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let ``one`` x = One(x)
type Number = 
| One of int
| Two
    member this.Hi x = ``one`` x

Basically, I want to define a let binding that references a discriminated union, and I want to use it in one of the extensions to that union, because I know you can't define let bindings inside unions for some strange reason. The double ticks are for emphasis.

Actually, what I want is to make a sort of concise constructor for members of the union. I understand discriminated unions can't have constructors, but is there a way to do this, perhaps without using a let binding as above?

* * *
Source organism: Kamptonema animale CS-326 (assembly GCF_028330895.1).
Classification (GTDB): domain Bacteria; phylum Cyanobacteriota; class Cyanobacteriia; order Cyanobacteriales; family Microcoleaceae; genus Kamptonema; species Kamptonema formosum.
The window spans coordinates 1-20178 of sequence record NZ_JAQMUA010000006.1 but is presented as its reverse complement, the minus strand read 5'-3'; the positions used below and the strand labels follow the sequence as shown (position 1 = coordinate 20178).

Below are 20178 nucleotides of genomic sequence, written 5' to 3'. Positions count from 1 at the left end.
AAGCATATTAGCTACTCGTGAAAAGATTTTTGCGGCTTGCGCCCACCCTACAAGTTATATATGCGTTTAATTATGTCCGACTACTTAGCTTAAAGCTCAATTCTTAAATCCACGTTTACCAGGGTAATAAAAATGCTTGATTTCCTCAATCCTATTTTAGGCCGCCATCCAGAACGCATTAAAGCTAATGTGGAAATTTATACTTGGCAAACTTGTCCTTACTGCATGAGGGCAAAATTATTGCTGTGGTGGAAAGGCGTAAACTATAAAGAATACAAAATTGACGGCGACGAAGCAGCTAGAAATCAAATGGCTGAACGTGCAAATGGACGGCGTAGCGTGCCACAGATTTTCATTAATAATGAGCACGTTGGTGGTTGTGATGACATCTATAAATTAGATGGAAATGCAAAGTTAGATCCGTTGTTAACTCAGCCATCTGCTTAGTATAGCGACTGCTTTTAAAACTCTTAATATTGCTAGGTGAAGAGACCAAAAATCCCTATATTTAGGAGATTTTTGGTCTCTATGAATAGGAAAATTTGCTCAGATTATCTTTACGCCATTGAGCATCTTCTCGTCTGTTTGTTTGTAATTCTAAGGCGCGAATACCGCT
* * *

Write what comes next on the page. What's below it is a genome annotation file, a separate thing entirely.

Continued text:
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1 Answer 1

up vote 8 down vote accepted

You can use type extensions to define the type, then write a number of let bindings (top-level or in a module) and then add member declaration to the type:

type Number =  
  | One of int
  | Two 

let one x = One(x) 

type Number with
  member this.Hi x = one x 

If you write this in a single file, then this is an intrinsic type extension, which means that the code will be compiled as a standard type with members (and the members will be directly usable from C#). If you added the extension in another file, then that would be different (more like C# extension methods).

For F# class declarations, you can also use local let bindings inside the class (before declaring members), but sadly this is not supported for discriminated unions.

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Thank you! That worked very well! –  GreĝRos Oct 4 '12 at 15:49

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